Great article on the making of the original.
Kong was actually an 18 inch high, poseable model, covered with rabbit hair, that was filmed one frame at a time by stop-motion photography artist Willis O’Brien and his crew (Despite some stories no man in an ape suit was ever employed) on miniature sets of the jungle and New York City. While the stop-motion technique had been around for over a decade, O’Brien and other special effect technicians were able to combine it with other techniques, such as rear projection and miniature projection, to place the actors in the shots with Kong in a way not seen before.
I think I am going to have to muck with my .htaccess file later today to stop people from hotlinking to my images. That should stop the hotlinking but I am pretty sure it will disable images being displayed in rss readers. I’ll hold off in case anybody has a better solution but all the hotlinking has really started to eat into my bandwidth and I can’t really afford to finance an image host for other bloggers who are either too ignorant or just apathetic about bandwidth stealing.
Any suggestions before I apply the brakes?
I have linked to the freaky stalkin’ Jesus before but hadn’t seen that somebody had captioned all of them.
Be sure to watch the vids.
Yesterday morning I went to get some bottled water from my garage. It had been in the garage for over a week, mostly undisturbed. The outside temperature was reportedly -17°C (about 1°F); I imagine the garage was slightly warmer than that, but still below the freezing point of water. I picked up a bottle of water and noticed that it was not frozen. In fact, it was completely liquid. But soon after I disturbed it, the water in the bottle began to crystalize. The water became progressively cloudy from the top down as it froze inside the bottle. The effect was much like the ice creeping along the walls and floors in The Day After Tomorrow.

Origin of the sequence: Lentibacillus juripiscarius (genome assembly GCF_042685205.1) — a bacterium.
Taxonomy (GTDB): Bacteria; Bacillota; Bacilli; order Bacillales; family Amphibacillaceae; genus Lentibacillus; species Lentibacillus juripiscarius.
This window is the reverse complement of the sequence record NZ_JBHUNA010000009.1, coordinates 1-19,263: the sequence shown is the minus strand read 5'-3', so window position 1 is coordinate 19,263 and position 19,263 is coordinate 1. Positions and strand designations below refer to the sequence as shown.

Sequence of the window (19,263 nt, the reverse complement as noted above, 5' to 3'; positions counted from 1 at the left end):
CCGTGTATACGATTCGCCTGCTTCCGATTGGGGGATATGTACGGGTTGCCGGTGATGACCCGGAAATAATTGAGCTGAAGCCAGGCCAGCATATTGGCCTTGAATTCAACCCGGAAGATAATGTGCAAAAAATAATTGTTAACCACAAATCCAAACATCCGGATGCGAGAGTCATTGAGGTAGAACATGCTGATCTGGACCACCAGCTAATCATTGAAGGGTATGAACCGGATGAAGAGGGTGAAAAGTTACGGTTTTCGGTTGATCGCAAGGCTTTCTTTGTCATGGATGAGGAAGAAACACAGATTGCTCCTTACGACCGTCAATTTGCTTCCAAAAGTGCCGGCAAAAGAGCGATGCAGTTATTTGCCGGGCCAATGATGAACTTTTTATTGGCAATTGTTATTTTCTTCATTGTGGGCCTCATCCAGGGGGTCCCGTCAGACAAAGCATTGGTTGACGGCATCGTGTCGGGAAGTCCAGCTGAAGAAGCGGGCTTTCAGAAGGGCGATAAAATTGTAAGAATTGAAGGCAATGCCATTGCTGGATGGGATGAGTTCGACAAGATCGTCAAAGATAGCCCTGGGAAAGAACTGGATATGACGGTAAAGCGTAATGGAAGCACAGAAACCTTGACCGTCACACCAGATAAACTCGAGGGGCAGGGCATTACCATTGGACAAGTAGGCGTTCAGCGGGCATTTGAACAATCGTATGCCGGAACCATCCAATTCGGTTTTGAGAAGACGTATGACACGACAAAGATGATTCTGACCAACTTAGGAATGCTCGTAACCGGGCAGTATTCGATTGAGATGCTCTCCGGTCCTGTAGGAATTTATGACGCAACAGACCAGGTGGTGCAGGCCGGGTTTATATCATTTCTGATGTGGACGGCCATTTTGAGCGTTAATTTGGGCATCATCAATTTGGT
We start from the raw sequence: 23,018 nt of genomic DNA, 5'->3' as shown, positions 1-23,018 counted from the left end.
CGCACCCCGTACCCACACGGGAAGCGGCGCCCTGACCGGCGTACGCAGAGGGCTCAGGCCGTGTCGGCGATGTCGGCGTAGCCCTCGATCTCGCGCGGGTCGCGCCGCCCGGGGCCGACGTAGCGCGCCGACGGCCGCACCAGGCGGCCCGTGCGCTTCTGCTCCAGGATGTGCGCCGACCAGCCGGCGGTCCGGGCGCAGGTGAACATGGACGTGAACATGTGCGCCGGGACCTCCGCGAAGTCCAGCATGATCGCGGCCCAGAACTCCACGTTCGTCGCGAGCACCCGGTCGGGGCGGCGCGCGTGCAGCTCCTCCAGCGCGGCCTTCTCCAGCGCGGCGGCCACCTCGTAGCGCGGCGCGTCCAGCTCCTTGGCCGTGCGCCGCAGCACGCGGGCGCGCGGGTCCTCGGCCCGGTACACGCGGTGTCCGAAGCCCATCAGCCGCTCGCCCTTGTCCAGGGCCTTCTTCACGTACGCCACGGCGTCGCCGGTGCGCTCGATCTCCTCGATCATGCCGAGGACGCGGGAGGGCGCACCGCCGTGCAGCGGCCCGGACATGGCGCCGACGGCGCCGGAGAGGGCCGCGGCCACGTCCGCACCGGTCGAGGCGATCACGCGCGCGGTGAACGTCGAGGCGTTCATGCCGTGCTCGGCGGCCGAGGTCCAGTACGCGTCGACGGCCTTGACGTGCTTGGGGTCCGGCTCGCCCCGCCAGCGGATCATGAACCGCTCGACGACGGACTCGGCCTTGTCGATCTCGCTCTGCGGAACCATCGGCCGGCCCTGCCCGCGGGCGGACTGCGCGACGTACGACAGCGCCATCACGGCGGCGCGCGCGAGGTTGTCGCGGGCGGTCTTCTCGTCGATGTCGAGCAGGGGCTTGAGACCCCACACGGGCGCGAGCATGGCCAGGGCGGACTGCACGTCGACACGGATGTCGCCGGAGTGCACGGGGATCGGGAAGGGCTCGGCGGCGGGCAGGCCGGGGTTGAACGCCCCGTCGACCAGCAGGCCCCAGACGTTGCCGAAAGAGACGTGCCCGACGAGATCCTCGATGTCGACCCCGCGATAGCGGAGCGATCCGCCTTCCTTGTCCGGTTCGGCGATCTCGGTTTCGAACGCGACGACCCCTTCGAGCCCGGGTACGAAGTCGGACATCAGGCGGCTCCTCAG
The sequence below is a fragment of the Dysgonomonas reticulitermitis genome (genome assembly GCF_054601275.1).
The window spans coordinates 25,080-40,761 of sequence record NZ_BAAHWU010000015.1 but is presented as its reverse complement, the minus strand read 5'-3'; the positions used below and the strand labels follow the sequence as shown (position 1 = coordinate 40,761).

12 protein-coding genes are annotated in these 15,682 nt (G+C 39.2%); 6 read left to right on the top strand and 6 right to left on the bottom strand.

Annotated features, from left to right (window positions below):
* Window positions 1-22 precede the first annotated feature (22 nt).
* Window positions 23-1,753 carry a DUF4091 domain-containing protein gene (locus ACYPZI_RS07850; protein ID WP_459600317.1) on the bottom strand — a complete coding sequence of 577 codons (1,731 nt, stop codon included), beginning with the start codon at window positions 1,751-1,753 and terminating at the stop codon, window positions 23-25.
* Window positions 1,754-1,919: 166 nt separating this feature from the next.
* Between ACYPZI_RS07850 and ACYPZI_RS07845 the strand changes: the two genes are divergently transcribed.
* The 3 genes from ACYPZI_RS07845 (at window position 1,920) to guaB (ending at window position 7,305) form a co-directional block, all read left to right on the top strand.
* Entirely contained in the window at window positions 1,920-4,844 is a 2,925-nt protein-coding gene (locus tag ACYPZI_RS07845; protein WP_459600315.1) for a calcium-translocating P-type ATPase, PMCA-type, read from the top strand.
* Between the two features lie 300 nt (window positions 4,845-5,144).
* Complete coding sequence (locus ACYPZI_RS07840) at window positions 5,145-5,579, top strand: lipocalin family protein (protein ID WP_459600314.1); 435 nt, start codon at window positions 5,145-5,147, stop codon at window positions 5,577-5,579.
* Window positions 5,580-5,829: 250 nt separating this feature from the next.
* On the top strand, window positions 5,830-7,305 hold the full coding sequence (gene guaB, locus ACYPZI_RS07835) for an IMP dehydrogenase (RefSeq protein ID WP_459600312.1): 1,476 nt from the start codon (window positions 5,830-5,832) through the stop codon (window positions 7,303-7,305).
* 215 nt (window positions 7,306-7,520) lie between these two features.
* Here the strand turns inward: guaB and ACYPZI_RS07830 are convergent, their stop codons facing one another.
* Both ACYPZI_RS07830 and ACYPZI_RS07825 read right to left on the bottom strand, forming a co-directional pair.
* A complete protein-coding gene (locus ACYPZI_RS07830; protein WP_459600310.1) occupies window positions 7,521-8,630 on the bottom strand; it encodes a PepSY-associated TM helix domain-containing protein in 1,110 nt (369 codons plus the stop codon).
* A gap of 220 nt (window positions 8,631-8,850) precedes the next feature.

Wow, check out this beast. The site has video clips if the cruiser in action along with plenty of pictures.
In the spring of 1939 the Research Foundation learned that the government was considering appropriations for a possible Antarctic expedition. Mr. Vagtborg and Dr. Poulter presented the completed plans for the Snow Cruiser to the expedition officials in Washington on April 29, 1939. The officials were enthusiastic over the idea and it was agreed the Foundation would supervise the construction and finance the cost, estimated at $150,000. The Snow Cruiser would then be loaned to the U.S. Antarctic Service, who would defray the costs of operation and maintenance, and then return the Cruiser to the Foundation upon return of the expedition.
How did it work out?
The Snow Cruiser failed to perform up to expectations. The tires sank deeply into the snow and spun too easily. In an attempt to improve the cruiser’s performance, the crew attached the two spare wheels and tires to the front front wheels, increasing the surface area of the tires by 50 percent. To improve traction, they installed chains on the smooth rear tires.
(via We Make Money Not Art)